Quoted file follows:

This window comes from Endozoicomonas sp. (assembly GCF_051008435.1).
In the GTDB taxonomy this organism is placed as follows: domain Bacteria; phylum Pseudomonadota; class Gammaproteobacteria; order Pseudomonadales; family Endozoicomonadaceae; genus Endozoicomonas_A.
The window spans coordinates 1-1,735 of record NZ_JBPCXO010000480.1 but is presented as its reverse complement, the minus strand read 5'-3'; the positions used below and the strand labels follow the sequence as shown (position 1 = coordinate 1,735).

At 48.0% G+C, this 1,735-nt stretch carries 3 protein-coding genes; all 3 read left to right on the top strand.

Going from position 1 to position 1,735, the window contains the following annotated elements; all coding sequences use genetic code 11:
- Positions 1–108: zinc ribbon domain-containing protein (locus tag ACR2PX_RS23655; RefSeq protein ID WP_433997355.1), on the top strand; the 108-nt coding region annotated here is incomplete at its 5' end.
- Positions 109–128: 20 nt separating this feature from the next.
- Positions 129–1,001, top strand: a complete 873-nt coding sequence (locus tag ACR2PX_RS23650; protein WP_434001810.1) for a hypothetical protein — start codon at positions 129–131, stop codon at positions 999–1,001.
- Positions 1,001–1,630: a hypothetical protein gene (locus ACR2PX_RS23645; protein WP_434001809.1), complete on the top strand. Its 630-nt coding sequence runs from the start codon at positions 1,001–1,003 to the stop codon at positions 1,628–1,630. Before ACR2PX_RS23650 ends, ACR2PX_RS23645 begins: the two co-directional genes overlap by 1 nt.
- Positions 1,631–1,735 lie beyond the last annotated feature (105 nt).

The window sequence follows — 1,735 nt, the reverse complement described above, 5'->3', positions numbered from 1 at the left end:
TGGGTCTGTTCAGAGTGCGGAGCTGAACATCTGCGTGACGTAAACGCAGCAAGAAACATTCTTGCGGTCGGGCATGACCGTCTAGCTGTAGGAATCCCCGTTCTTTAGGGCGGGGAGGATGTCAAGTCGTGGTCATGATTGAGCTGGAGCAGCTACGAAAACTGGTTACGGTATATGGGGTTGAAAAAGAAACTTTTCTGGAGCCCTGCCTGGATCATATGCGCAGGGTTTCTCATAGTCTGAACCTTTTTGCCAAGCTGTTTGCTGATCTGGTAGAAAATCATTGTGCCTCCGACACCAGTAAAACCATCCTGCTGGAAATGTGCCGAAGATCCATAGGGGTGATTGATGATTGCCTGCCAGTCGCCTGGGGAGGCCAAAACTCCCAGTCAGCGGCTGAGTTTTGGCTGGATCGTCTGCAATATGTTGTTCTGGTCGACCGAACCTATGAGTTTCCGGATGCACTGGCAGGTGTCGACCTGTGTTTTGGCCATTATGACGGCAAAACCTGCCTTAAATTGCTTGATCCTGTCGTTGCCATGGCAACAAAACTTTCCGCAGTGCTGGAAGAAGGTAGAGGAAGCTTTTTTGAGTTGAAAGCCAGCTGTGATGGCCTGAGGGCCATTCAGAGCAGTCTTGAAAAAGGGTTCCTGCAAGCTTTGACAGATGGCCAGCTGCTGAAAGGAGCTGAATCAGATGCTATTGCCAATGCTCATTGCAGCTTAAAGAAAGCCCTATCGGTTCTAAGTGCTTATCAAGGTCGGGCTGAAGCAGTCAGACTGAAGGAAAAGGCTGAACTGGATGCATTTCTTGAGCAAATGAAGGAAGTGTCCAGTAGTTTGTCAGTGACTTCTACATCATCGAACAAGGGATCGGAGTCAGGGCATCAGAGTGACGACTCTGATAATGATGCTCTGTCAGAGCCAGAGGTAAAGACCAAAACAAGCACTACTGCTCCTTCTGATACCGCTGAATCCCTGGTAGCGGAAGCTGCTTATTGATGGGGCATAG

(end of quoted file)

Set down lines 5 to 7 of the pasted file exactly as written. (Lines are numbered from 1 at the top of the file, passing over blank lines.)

Going from position 1 to position 1,735, the window contains the following annotated elements; all coding sequences use genetic code 11:
- Positions 1–108: zinc ribbon domain-containing protein (locus tag ACR2PX_RS23655; RefSeq protein ID WP_433997355.1), on the top strand; the 108-nt coding region annotated here is incomplete at its 5' end.
- Positions 109–128: 20 nt separating this feature from the next.